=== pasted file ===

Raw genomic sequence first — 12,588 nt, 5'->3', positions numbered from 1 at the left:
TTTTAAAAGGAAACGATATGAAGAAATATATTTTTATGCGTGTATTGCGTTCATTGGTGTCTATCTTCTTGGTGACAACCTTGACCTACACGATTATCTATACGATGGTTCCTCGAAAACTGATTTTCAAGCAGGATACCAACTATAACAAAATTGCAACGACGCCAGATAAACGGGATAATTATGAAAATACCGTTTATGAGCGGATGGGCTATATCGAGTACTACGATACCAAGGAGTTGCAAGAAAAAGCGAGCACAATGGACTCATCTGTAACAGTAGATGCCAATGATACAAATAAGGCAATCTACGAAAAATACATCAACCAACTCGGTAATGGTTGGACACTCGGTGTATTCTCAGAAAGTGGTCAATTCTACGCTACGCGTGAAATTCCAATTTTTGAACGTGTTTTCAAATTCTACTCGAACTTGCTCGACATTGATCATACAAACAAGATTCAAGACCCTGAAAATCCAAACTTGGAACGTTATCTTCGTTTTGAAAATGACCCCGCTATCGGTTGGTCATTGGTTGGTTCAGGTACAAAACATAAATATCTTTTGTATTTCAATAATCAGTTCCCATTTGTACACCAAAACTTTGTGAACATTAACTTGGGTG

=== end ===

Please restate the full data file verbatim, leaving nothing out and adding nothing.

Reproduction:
Raw genomic sequence first — 12,588 nt, 5'->3', positions numbered from 1 at the left:
TTTTAAAAGGAAACGATATGAAGAAATATATTTTTATGCGTGTATTGCGTTCATTGGTGTCTATCTTCTTGGTGACAACCTTGACCTACACGATTATCTATACGATGGTTCCTCGAAAACTGATTTTCAAGCAGGATACCAACTATAACAAAATTGCAACGACGCCAGATAAACGGGATAATTATGAAAATACCGTTTATGAGCGGATGGGCTATATCGAGTACTACGATACCAAGGAGTTGCAAGAAAAAGCGAGCACAATGGACTCATCTGTAACAGTAGATGCCAATGATACAAATAAGGCAATCTACGAAAAATACATCAACCAACTCGGTAATGGTTGGACACTCGGTGTATTCTCAGAAAGTGGTCAATTCTACGCTACGCGTGAAATTCCAATTTTTGAACGTGTTTTCAAATTCTACTCGAACTTGCTCGACATTGATCATACAAACAAGATTCAAGACCCTGAAAATCCAAACTTGGAACGTTATCTTCGTTTTGAAAATGACCCCGCTATCGGTTGGTCATTGGTTGGTTCAGGTACAAAACATAAATATCTTTTGTATTTCAATAATCAGTTCCCATTTGTACACCAAAACTTTGTGAACATTAACTTGGGTG